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The Joshua Lederberg Papers

Letter from Joshua Lederberg to Gordon Allen Annotation pdf (123,899 Bytes) transcript of pdf
Letter from Joshua Lederberg to Gordon Allen
Number of Image Pages:
1 (123,899 Bytes)
1950-07-23 (July 23, 1950)
Lederberg, Joshua
Allen, Gordon
This item is in the public domain. It may be used without permission.
Lederberg Grouping: Correspondence B
Box Number: 6
Folder Number: 90
Unique Identifier:
Accession Number:
Document Type:
Letters (correspondence)
Physical Condition:
Series: Correspondence, 1935-2002
SubSeries: 1947-1953
Folder: Allen, Gordon
July 23, 1950.
Dear Gordon-
As you can see from the letterhead, Esther and I are visiting California this summer, which accounts for the delay in my reply to your letters which I have just received. Right now, in fact, we are at Mather, where Dobzhansky has set up his collecting stations, and Stebbins is conducting a field trip in plant taxonomy and evolution. We are returning shortly to Berkeley, at the above address.
Of your three proposals for elaborating on the linkage analysis, your first seems the soundest. I don't understand the second "maps obtained when small amounts of the selected factors are present". The third (comparision of single with odd n-ple crossover classes) would be very involved especially if interference (positive and negative) must be considered.
I am still convinced that you should publish your significant results. Newcombe just now sent an MS showing crossover data among prototrophs from such crosses as W-677 Sr x 58-161, with and without further selection with streptomycin (to collect the rare Sr prototrophs). He thinks he can simply map S, Mal, etc. to the left of M, and explain away additional discordancies as "negative interference". I mentioned, briefly, your line of research, but suggested that he consult you for details. You once mentioned that nutritionally complementary selections (not necessarily associated reciprocals) failed to show complementary segregation for Mal. If this is verified, then any simple mapping with prototrophs becomes vitiated, at least for the present. Newcombe also has not encountered the anamalous effect (or rather lack of it ) of B1 on these segregations which would appear to necessitate placing the B1 locus on a separate, third branch from Mal, S, etc., on the one side and Lac, V1 on the other. Negative interference does not seem to me to explain anything, and I suspect that a good many people might be more inclined to reject the concept of linearity as a proven mechanism in E. coli, rather than to accept this modification. Your data would really help to clear the air considerably, if they are extensive enough for you to be willing to publish them.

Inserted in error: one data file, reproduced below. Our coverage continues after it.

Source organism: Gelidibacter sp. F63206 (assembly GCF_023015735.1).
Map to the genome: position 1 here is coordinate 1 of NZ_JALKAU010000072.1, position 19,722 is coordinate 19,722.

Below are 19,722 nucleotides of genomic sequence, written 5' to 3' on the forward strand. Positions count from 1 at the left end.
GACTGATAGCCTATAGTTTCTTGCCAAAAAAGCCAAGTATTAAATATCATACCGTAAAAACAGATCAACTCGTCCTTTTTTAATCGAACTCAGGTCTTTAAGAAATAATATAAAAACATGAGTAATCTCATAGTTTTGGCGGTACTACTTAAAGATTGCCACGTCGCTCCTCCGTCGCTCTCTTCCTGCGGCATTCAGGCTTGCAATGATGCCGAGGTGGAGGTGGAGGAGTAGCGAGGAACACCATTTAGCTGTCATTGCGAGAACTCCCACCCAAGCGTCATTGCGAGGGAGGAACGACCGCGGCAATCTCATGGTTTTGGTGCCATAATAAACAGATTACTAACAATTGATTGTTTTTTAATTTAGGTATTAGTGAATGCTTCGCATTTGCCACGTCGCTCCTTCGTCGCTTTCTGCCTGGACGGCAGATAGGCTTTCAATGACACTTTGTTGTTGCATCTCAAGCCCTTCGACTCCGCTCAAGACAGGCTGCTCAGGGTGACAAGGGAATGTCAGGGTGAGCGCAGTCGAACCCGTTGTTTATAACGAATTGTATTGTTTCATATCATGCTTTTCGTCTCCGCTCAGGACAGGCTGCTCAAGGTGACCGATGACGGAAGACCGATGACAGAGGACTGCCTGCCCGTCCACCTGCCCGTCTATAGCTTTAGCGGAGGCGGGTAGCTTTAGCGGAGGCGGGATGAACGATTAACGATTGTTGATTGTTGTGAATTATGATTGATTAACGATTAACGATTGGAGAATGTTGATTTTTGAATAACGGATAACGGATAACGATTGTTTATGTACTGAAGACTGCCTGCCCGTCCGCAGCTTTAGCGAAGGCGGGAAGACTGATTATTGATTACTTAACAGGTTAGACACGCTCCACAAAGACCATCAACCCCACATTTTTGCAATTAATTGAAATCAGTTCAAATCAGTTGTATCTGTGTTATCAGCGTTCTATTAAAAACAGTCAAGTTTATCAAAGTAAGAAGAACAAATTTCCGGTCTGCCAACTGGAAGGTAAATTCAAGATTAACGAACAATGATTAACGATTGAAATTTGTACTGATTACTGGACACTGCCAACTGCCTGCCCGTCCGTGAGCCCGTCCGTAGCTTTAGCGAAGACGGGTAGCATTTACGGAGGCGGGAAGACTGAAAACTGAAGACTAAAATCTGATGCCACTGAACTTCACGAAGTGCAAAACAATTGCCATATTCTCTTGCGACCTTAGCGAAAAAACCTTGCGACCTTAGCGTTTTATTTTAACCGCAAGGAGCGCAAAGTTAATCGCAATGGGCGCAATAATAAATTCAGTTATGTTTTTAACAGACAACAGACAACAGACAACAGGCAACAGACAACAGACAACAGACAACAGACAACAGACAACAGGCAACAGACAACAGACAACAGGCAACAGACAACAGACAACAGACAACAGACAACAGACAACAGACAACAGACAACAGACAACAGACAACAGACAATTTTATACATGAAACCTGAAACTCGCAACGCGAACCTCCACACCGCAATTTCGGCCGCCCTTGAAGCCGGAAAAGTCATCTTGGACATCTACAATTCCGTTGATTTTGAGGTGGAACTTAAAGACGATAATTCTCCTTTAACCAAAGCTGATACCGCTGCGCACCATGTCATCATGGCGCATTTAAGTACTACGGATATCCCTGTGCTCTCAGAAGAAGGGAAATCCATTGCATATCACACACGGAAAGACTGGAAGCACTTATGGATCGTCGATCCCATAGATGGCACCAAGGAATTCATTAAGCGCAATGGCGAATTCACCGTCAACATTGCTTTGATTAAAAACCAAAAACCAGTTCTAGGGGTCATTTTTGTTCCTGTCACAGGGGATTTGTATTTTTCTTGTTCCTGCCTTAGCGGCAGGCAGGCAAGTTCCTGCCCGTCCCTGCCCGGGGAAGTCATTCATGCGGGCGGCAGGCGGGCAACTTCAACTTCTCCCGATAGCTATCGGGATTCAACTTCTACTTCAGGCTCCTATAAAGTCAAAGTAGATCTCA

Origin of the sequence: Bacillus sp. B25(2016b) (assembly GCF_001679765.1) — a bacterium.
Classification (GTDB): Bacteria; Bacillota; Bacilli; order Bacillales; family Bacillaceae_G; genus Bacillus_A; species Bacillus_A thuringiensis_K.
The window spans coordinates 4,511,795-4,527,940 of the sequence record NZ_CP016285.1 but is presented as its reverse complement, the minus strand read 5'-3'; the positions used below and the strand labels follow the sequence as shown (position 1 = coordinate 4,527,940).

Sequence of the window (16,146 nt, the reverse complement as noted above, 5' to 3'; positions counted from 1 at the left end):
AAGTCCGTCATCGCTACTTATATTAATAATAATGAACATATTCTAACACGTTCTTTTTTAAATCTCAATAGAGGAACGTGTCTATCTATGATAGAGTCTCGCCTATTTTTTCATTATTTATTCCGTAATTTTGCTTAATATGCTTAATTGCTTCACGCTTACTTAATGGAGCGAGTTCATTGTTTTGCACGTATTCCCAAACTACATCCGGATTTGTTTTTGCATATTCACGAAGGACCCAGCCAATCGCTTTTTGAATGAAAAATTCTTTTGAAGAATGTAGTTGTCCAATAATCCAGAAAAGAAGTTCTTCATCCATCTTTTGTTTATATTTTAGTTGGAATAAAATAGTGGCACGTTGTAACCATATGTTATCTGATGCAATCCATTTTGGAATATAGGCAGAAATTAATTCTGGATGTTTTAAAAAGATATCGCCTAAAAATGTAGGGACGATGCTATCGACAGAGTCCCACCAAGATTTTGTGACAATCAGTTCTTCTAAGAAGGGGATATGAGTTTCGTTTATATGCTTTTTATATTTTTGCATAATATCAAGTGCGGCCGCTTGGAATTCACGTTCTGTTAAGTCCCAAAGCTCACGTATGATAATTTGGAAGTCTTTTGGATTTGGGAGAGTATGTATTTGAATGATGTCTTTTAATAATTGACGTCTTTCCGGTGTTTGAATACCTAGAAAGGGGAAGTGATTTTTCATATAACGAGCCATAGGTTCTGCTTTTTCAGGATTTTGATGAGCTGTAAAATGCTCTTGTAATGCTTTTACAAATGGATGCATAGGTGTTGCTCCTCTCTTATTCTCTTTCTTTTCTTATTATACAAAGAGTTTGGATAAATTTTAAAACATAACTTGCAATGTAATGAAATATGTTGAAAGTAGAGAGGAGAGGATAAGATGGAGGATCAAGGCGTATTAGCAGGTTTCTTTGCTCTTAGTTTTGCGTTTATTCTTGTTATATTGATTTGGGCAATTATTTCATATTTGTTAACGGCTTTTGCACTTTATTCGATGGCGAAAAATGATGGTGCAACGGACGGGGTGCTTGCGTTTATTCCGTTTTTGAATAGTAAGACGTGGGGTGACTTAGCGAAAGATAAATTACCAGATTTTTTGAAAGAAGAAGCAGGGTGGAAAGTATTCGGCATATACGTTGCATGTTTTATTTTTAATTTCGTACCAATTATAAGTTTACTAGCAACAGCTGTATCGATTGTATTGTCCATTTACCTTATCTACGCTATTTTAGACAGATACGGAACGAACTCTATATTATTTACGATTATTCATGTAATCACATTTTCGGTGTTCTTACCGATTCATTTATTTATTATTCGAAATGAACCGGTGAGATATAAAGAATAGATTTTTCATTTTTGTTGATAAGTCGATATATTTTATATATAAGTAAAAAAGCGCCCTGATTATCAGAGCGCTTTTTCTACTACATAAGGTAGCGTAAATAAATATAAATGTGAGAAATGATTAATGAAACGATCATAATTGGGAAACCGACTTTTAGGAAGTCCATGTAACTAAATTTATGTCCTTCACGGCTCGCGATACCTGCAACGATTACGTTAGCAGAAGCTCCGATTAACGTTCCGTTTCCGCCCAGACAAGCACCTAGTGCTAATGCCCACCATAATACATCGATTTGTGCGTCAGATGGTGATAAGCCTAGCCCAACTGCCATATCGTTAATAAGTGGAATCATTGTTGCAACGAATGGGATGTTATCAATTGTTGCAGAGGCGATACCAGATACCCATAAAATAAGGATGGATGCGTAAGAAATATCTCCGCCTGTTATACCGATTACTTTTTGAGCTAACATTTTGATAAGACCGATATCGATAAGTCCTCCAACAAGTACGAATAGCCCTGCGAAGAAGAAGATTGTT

Before closing, may I refer to any part of your unpublished work in a resume of (part of) bacterial genetics to be used as an address at the Columbus Genetics Society meetings. It might be best if you would mention specifically what approaches and conclusions I may cite, if any. If possible I would like to have this within a month, although later revision (til 13) is possible. Thanks very much.
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Annotation by Joshua Lederberg:
KW: Mather, California; Dobzhansky; Stebbins; segregation; **;

We're visiting UC/Berkeley.  He should publish;

cf also Newcombe data.

jl 11/30/98